The skinny: It’s going to be an interesting season for the Dukes, who are still in search of a breakthrough under fifth-year coach Jim Ferry. They’re coming off a solid .500 season, but it was a group, at least offensively, that was heavily dependent on the senior backcourt of Micah Mason and Derrick Colter, each of whom logged significant minutes and provided much of the team’s scoring. They bring in two graduate transfers – Emile Blackman (15.8 points per game at Niagara) and Kale Abrahamson (11.1 at Drake) – and Nebraska transfer Tarin Smith is now eligible after sitting out last season. Smith is a fast and athletic guard who was Duquesne’s best player in practices last season, even better than Mason and Colter, but it will be interesting to see how far he and the transfers can carry a team that doesn’t bring back a whole lot.
2015-16 record: 20-15
Postseason: NCAA tournament, first round
Final KenPom ranking: 131
Returning percentage of scoring: 87.1
The skinny: This is one of those games that appears ho-hum at first glance, but gets really intriguing the more you look into it. The Bulls return their four leading scorers, each of whom averaged at least 11 points per game, from a team that made its second-consecutive NCAA tournament and came within seven points of beating Miami in a 3-14 matchup. This isn’t to say Buffalo will saunter into the Petersen Events Center and win, but it should give Pitt a tougher test than many may expect.
2015-16 record: 16-16
Final KenPom ranking: 146
Returning percentage of scoring: 60.6
The skinny: Pitt and Penn State picked a heck of a year to play again, mostly because of what an interesting season it should be for the Nittany Lions. Pat Chambers was, somehow, able to coax 16 wins out of a team I watched get bombarded by 22 against Duquesne last December. They lose leading scorer Brandon Taylor, but they bring in the country’s No. 22 recruiting class, with one top 50 player and two top 100 players. It’s an unheard of feat for Penn State to compile that kind of haul, so it will be interesting to see what Chambers can do with that influx of talent. Those new pieces, tantalizing as they are, will be freshmen, though, so the rewards that come with a vaunted class may not arrive for another year or so.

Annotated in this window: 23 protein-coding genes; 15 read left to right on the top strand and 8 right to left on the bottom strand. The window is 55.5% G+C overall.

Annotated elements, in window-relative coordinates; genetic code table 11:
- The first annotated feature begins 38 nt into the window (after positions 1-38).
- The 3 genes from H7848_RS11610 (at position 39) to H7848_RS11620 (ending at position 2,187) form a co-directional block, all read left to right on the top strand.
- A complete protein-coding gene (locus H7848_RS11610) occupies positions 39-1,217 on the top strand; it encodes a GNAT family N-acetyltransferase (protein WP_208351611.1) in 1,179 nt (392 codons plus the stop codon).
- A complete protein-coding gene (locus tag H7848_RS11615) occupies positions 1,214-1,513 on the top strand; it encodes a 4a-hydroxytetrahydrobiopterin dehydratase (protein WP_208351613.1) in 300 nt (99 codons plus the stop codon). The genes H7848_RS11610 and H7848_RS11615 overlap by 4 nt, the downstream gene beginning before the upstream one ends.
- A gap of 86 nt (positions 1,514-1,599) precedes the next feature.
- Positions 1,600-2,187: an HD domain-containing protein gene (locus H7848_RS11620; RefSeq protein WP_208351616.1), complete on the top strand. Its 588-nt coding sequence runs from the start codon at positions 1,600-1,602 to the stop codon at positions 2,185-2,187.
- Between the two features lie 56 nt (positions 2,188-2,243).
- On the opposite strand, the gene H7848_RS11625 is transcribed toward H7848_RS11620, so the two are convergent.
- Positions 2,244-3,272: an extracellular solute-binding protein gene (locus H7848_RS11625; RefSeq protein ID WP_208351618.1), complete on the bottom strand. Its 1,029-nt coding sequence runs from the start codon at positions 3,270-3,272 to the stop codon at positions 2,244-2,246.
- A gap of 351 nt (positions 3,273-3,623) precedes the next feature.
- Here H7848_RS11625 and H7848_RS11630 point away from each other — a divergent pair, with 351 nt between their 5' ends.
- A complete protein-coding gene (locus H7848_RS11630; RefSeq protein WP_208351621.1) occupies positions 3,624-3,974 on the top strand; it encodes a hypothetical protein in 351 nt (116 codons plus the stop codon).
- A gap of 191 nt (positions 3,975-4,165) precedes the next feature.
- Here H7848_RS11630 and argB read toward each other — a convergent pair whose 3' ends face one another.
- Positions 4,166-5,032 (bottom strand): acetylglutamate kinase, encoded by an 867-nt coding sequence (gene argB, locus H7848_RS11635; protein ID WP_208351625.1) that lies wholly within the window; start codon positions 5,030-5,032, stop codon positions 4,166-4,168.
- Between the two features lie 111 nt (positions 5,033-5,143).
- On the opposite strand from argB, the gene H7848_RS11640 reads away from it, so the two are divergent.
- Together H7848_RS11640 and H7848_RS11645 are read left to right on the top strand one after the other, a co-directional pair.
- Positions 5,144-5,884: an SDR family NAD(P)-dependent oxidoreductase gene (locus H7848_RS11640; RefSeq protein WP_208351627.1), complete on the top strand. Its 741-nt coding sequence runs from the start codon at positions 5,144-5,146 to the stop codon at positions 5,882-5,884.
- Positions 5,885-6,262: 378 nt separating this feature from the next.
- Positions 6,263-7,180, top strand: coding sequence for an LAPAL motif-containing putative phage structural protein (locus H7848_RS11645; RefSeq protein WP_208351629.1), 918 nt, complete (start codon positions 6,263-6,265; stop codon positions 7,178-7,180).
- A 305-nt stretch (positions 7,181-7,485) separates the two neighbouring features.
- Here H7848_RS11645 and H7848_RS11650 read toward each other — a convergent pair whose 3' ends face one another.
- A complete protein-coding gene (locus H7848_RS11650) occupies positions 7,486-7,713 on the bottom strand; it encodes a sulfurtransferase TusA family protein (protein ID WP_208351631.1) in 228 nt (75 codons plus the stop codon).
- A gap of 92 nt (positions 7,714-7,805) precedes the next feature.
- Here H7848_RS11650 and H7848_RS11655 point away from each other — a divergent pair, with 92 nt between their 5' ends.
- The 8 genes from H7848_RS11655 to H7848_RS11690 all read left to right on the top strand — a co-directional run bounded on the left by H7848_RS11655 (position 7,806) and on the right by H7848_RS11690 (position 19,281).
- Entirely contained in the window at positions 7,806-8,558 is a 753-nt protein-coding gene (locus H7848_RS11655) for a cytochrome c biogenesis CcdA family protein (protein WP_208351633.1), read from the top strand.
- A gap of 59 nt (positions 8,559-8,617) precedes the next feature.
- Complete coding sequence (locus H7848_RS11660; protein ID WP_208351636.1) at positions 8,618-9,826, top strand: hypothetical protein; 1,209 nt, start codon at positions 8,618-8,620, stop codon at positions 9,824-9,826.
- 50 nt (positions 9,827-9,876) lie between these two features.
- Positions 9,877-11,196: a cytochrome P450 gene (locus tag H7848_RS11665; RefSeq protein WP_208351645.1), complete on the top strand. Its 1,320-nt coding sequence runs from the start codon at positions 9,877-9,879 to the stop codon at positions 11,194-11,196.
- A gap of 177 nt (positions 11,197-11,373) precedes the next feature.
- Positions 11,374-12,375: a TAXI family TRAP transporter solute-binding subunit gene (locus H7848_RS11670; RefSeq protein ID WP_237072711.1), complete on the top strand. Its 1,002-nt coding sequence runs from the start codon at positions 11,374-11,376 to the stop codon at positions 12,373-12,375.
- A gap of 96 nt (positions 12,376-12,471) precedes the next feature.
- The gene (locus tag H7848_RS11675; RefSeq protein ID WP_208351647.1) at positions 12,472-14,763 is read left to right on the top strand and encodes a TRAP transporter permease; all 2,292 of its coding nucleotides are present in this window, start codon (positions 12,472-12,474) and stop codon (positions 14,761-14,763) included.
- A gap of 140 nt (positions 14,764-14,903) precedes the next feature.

2015-16 record: 12-20
Final KenPom ranking: 266
Returning percentage of scoring: 75.3
The skinny: Probably the worst team on Pitt’s non-conference schedule, at least based on how it performed last season. The Owls, however, should be much better in 2016-17. They return four leading scorers from last season, including rising junior Marcus Evans, who averaged 21.4 points per game last season, the 16th-most of any Division I player.
2015-16 record: 18-14
Postseason: CBI, first round
Final KenPom ranking: 148
Returning percentage of scoring: 49.1
The skinny: If nothing else, this game could be a whole hell of a lot of fun to watch. The Mavericks were fifth in Division I adjusted tempo last season, averaging 77.1 possessions per game. Having sat courtside for their CBI matchup against Duquesne, a game in which they scored 80 points in the second half and still lost by eight, I can say with complete and total confidence they’re insanely fun to follow. Omaha loses a good amount of its scoring, but it does bring back two starters who averaged at least 12 points per game. Also, in the days leading up to this game, please don’t make Peyton Manning audible jokes. Please.
2015-16 record: 17-16
Final KenPom ranking: 142
Returning percentage of scoring: 81.9
The skinny: Speaking of teams that play at a Red Bull-laced tempo, we’re on to the Thundering Herd. Led by a D’Antoni brother (Dan, not Mike), Marshall was third in adjusted tempo last season while improving by six wins. That progress, at least theoretically, should continue in 2016-17. Six of the Herd’s seven leading scorers are back, placing it in a tier with Buffalo of teams who may present a firmer-than-expected challenge.
Craig Meyer: email@example.com and Twitter @CraigMeyerPG
Vanderbilt's Wade Baldwin, a projected lottery pick in Thursday's NBA draft (USATSI)
The NBA is something of a four-letter word here in Pittsburgh – is it really just because there’s not a team here? – so I’m not sure how closely people will be following tonight’s draft. If you’re a Pitt fan, however, there is some relevancy to Thursday’s proceedings.
As I detailed in a story in today’s Post-Gazette, two of Kevin Stallings’ former players at Vanderbilt – Wade Baldwin IV and Damian Jones – are widely considered to be first-round NBA draft picks, with Baldwin almost universally projected as a lottery selection. Having two guys in that position is an impressive feat, one that has happened only once before time in the program’s history, but there are larger questions at play. Namely, what does that say about Stallings’ ability to recruit and develop talent? And can that translate to Pitt?
In Stallings’ 17 years at Vanderbilt, the Commodores had seven players get drafted. One of them, Dan Langhi, was already at the school when Stallings arrived in 1999 and another, Derrick Byars, transferred to Vanderbilt from Virginia. It’s also important to note that Raptors forward (and owner of a four-year $60-million contract) DeMarre Carroll played for Stallings for two seasons before transferring to Missouri to play for his uncle, Mike Anderson.